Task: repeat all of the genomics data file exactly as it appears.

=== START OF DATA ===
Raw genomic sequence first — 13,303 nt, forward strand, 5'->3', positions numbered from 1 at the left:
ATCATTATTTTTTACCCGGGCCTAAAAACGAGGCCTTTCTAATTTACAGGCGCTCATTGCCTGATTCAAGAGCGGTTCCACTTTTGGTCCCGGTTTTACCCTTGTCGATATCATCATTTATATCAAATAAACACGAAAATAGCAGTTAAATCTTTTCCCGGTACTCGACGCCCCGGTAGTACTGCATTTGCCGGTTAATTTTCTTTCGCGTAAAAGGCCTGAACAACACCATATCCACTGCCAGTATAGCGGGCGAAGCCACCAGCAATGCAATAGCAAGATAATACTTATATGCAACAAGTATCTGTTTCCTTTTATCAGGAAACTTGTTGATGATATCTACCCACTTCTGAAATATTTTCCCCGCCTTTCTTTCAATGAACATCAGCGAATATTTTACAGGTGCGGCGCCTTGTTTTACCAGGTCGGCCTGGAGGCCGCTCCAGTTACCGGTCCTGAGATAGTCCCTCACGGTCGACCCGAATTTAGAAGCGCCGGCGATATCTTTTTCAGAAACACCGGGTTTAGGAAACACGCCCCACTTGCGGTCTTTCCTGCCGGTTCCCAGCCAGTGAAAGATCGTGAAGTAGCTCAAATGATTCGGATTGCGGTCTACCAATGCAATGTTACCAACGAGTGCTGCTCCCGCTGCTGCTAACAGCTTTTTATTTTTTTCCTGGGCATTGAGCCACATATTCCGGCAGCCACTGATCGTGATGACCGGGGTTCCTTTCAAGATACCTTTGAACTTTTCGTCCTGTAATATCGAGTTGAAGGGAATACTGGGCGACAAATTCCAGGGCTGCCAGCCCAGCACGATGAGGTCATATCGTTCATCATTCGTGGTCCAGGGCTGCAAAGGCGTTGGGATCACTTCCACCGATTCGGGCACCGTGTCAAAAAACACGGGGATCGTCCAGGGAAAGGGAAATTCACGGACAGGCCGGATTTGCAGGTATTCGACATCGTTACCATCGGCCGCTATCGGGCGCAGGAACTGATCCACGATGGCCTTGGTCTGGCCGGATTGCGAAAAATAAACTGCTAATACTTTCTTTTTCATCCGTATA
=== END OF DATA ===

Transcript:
Raw genomic sequence first — 13,303 nt, forward strand, 5'->3', positions numbered from 1 at the left:
ATCATTATTTTTTACCCGGGCCTAAAAACGAGGCCTTTCTAATTTACAGGCGCTCATTGCCTGATTCAAGAGCGGTTCCACTTTTGGTCCCGGTTTTACCCTTGTCGATATCATCATTTATATCAAATAAACACGAAAATAGCAGTTAAATCTTTTCCCGGTACTCGACGCCCCGGTAGTACTGCATTTGCCGGTTAATTTTCTTTCGCGTAAAAGGCCTGAACAACACCATATCCACTGCCAGTATAGCGGGCGAAGCCACCAGCAATGCAATAGCAAGATAATACTTATATGCAACAAGTATCTGTTTCCTTTTATCAGGAAACTTGTTGATGATATCTACCCACTTCTGAAATATTTTCCCCGCCTTTCTTTCAATGAACATCAGCGAATATTTTACAGGTGCGGCGCCTTGTTTTACCAGGTCGGCCTGGAGGCCGCTCCAGTTACCGGTCCTGAGATAGTCCCTCACGGTCGACCCGAATTTAGAAGCGCCGGCGATATCTTTTTCAGAAACACCGGGTTTAGGAAACACGCCCCACTTGCGGTCTTTCCTGCCGGTTCCCAGCCAGTGAAAGATCGTGAAGTAGCTCAAATGATTCGGATTGCGGTCTACCAATGCAATGTTACCAACGAGTGCTGCTCCCGCTGCTGCTAACAGCTTTTTATTTTTTTCCTGGGCATTGAGCCACATATTCCGGCAGCCACTGATCGTGATGACCGGGGTTCCTTTCAAGATACCTTTGAACTTTTCGTCCTGTAATATCGAGTTGAAGGGAATACTGGGCGACAAATTCCAGGGCTGCCAGCCCAGCACGATGAGGTCATATCGTTCATCATTCGTGGTCCAGGGCTGCAAAGGCGTTGGGATCACTTCCACCGATTCGGGCACCGTGTCAAAAAACACGGGGATCGTCCAGGGAAAGGGAAATTCACGGACAGGCCGGATTTGCAGGTATTCGACATCGTTACCATCGGCCGCTATCGGGCGCAGGAACTGATCCACGATGGCCTTGGTCTGGCCGGATTGCGAAAAATAAACTGCTAATACTTTCTTTTTCATCCGTATA